Canaan Duncan wins District 7 Cherokee Nation Tribal Council special election

Canaan Duncan wins District 7 Tribal Council special election.Photo courtesy Canaan Duncan

Councilor-elect Canaan Duncan the second youngest to be elected to the Cherokee Nation Tribal Council in the modern era

News Release

The Cherokee Nation

Canaan Duncan won the District 7 Tribal Council special election after receiving nearly 66 percent of the vote Saturday.

The unofficial results showed Duncan with 573 votes, or 65.79 percent. Robert Eagle received 185 votes, or 21.24 percent, and Frankie Duncan 113 votes, or 12.97 percent.

“I am humbled and honored to be given the opportunity to serve the Cherokee people,” Duncan said. “Our tribe has seen great progress, and I will do my very best to ensure that it continues and reaches new heights in Adair County.”

More than 850 of the eligible 3,782 Cherokee Nation citizens in District 7, including absentee voters, cast their ballots Jan. 5 to determine who should help lead the tribe for the remaining two years and seven months of former Tribal Councilor Frankie Hargis’s term. Hargis resigned from office in November after being named the tribe’s new registrar.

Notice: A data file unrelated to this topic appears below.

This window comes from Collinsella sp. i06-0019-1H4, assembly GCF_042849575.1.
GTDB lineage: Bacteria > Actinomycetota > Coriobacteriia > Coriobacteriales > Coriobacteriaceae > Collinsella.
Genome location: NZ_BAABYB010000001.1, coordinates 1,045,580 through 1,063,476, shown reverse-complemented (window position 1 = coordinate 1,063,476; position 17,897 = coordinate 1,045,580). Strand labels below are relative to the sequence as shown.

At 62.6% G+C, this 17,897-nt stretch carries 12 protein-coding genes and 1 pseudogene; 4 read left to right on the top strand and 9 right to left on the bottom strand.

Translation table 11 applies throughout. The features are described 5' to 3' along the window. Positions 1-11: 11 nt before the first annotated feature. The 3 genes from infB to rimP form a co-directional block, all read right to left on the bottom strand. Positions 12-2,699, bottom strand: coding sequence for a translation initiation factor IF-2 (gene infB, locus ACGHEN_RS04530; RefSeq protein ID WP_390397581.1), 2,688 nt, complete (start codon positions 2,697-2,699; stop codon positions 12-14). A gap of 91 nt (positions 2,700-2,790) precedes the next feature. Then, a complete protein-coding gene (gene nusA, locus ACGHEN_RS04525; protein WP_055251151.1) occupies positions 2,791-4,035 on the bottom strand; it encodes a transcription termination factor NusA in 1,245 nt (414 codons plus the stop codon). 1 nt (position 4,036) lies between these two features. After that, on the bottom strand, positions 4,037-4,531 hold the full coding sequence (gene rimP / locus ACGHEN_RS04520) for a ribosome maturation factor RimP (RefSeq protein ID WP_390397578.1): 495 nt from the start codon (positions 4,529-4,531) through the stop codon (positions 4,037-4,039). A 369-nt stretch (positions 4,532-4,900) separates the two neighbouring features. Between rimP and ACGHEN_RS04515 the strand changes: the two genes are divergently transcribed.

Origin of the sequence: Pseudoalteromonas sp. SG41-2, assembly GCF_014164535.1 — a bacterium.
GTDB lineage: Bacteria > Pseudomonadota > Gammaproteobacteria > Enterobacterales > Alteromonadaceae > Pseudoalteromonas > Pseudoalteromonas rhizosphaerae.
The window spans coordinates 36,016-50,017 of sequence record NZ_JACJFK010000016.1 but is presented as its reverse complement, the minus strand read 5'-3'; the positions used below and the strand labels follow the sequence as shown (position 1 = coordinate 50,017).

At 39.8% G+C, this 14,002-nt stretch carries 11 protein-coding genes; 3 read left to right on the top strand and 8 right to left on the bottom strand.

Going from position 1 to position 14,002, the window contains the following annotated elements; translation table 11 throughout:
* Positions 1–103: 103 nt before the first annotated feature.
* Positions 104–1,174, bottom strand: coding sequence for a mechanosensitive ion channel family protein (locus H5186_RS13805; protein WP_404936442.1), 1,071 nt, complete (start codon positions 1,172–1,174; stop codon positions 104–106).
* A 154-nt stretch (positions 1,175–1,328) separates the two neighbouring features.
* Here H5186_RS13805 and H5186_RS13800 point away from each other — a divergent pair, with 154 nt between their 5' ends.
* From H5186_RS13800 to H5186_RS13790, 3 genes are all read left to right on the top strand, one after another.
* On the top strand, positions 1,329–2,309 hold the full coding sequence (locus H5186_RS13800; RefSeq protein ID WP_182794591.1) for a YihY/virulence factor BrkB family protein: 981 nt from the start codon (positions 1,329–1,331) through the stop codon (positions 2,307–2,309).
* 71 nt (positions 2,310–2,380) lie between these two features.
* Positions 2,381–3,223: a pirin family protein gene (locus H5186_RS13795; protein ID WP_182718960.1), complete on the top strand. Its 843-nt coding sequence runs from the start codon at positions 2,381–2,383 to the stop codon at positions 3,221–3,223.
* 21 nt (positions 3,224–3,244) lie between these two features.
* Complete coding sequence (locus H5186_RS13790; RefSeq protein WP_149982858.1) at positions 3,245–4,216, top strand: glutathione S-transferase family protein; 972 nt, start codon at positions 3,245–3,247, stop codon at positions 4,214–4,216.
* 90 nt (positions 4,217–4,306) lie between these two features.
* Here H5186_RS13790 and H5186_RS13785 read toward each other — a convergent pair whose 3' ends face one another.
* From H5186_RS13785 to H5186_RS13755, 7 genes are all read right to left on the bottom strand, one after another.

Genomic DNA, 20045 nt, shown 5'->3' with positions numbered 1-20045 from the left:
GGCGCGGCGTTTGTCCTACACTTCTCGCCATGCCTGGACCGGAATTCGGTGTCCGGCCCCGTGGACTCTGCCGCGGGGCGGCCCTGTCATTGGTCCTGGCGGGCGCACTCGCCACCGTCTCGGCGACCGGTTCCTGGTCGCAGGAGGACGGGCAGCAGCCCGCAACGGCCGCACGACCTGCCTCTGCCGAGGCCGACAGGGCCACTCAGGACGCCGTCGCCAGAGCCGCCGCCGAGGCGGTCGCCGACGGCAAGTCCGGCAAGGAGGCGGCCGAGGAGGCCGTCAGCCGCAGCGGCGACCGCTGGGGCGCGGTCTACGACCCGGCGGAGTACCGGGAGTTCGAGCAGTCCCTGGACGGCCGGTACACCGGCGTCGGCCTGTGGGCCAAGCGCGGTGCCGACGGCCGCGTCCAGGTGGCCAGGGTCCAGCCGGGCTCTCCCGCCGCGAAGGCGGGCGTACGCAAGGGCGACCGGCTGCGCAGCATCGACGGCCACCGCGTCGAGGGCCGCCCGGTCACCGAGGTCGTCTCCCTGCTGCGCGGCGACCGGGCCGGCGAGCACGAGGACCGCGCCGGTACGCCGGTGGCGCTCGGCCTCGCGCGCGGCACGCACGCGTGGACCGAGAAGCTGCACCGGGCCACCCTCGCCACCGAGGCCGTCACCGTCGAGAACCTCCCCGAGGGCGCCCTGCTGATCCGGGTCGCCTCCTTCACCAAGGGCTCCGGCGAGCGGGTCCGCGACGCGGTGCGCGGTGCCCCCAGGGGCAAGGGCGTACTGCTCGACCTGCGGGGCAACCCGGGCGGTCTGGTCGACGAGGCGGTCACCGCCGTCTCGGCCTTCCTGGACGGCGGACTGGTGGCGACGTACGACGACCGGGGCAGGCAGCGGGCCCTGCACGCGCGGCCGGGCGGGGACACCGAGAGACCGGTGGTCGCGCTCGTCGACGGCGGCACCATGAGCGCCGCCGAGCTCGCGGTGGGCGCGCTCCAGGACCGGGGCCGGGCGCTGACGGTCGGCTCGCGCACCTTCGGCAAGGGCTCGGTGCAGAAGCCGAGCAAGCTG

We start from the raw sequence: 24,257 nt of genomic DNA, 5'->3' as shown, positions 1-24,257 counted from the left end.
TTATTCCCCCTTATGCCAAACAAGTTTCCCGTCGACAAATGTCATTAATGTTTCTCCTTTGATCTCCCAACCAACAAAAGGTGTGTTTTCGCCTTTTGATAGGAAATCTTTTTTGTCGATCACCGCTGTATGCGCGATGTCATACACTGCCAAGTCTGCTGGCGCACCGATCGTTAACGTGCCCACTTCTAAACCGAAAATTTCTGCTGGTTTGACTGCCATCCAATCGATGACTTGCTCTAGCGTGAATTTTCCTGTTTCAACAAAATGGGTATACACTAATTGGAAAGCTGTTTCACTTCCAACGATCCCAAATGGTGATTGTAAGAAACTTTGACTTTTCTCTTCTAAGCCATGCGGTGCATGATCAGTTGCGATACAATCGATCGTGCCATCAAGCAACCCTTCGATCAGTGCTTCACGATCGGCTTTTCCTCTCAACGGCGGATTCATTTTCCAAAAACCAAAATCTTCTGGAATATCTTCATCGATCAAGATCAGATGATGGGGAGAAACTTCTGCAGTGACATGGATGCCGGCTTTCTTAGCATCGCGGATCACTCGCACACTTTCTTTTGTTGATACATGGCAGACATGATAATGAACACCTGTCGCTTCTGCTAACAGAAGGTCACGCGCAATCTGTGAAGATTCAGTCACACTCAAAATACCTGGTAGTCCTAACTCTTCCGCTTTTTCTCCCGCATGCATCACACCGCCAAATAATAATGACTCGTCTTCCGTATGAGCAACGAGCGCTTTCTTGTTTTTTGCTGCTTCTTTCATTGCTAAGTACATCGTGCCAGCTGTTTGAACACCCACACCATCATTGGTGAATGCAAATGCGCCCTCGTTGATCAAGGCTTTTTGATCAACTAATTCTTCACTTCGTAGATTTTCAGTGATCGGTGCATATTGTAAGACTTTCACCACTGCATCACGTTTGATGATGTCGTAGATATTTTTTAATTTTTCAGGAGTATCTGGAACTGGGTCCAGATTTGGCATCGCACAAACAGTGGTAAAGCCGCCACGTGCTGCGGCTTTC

At 28-years-old, Duncan is the second youngest Cherokee Nation citizen elected to the Tribal Council in modern Cherokee Nation history.

Results are expected to be certified by January 11. 

Duncan will be sworn in at a later date, after results are official and any challenge period has expired.

The Cherokee Nation is the federally recognized government of the Cherokee people and has inherent sovereign status recognized by treaty and law. The seat of tribal government is the W.W. Keeler Complex near Tahlequah, Oklahoma, the capital of the Cherokee Nation. With more than 360,000 citizens, 11,000 employees and a variety of tribal enterprises ranging from aerospace and defense contracts to entertainment venues, Cherokee Nation is one of the largest employers in northeastern Oklahoma and the largest tribal nation in the United States.

To learn more, please visit www.cherokee.org

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